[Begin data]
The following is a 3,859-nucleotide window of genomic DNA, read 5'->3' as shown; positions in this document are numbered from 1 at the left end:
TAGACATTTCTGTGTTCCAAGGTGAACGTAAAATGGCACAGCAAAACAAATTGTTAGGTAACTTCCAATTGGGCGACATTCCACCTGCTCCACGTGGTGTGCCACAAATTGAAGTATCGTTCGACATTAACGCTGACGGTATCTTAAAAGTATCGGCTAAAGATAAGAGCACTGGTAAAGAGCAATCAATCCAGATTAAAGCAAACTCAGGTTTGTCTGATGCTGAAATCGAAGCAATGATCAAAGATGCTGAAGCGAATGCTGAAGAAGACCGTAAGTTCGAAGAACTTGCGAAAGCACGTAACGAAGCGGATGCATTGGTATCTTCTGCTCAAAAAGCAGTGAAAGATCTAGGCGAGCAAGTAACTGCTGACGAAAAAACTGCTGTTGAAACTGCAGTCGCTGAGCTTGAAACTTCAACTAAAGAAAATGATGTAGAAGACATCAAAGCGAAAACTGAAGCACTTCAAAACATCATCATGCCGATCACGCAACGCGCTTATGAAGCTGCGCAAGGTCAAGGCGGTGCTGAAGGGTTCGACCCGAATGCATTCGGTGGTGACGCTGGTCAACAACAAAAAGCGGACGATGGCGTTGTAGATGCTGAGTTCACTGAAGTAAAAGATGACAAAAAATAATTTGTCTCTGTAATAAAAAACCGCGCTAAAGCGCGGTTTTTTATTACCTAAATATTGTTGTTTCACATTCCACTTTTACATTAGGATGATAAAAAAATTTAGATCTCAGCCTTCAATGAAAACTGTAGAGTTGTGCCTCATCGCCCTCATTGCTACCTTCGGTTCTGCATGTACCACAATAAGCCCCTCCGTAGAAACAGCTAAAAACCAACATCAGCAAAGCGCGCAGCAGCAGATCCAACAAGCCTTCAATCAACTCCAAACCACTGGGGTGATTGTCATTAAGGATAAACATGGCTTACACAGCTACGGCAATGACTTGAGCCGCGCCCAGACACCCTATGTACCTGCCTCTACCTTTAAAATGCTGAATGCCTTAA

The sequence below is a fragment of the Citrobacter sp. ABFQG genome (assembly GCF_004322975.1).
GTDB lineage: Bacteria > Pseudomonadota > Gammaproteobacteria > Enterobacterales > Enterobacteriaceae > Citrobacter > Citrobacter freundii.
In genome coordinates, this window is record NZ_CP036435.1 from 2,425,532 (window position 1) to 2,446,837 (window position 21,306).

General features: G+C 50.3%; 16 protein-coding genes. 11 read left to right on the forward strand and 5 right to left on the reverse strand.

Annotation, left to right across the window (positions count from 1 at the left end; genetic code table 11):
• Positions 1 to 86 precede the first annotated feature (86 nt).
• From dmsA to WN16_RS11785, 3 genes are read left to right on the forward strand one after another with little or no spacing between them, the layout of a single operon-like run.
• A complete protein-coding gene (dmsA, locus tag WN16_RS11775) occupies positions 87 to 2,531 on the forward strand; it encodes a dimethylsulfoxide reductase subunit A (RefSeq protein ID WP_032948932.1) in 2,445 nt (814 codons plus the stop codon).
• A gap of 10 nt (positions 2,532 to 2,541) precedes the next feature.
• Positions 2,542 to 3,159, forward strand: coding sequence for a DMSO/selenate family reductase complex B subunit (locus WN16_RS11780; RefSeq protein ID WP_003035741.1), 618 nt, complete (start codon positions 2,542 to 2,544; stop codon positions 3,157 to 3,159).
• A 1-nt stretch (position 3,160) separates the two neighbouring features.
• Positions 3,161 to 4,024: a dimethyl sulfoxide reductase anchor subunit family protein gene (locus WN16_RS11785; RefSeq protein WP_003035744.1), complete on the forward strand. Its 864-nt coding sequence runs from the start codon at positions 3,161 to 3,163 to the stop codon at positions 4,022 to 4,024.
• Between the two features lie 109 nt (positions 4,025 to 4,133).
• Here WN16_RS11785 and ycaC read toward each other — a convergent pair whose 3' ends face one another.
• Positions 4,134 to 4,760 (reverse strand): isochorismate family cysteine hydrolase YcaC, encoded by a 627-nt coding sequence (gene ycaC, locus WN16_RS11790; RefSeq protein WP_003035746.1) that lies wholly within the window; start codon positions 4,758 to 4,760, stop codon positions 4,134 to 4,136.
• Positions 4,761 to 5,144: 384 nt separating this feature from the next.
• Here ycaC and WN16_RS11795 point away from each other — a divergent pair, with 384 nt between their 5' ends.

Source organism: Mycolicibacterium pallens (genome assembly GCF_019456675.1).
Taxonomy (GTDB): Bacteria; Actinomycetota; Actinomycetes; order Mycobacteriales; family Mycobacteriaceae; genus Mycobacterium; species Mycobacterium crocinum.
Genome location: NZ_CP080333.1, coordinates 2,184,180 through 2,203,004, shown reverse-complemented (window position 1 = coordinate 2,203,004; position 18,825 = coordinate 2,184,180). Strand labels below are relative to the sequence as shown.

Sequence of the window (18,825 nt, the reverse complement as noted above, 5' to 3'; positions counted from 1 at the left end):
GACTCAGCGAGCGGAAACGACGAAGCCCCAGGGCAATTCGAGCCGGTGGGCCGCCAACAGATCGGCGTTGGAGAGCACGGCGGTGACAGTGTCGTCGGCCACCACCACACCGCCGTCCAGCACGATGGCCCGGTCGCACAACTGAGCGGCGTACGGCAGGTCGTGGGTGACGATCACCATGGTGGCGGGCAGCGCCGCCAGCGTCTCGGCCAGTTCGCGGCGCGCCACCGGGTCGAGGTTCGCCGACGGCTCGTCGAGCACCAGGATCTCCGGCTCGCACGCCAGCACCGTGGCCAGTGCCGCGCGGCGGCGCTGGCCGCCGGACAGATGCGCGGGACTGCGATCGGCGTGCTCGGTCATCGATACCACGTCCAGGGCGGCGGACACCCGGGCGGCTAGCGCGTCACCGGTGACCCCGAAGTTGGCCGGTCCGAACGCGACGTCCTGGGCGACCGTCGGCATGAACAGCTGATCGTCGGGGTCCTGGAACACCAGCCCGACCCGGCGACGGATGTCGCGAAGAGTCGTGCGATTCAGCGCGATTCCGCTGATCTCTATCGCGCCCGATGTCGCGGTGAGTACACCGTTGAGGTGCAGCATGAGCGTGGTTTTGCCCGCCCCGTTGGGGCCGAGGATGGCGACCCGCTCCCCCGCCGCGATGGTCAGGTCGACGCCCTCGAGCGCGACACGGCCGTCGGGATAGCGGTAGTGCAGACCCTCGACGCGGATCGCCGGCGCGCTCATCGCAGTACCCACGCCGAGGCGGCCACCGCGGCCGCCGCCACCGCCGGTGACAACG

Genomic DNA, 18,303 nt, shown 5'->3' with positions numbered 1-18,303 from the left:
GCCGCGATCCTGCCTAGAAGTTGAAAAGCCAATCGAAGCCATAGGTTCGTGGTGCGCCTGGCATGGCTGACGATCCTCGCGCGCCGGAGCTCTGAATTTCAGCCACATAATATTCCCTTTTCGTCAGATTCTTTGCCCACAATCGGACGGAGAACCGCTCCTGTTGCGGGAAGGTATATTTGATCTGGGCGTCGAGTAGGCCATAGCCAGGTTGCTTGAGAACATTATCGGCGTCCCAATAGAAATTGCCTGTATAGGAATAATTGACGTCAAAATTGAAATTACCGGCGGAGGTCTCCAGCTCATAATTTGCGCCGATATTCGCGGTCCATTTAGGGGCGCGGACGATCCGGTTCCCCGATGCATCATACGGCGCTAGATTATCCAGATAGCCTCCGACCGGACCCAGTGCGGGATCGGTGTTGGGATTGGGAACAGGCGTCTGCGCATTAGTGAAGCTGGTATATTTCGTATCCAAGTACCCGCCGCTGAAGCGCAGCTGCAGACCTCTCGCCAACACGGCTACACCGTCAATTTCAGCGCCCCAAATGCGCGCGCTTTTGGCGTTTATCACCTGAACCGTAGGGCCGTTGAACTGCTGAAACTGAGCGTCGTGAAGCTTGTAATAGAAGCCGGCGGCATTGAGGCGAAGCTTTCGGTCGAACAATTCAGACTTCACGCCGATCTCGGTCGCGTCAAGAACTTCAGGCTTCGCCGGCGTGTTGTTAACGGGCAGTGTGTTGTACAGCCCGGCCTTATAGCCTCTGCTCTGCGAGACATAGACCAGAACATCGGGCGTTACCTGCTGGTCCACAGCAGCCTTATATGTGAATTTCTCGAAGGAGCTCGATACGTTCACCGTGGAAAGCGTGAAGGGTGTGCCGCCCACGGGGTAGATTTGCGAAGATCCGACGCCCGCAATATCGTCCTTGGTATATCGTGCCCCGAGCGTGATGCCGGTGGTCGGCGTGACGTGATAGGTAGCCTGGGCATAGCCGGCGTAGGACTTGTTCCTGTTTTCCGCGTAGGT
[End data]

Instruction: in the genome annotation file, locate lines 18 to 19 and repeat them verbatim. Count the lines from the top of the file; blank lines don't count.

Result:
• Positions 4,761 to 5,144: 384 nt separating this feature from the next.
• Here ycaC and WN16_RS11795 point away from each other — a divergent pair, with 384 nt between their 5' ends.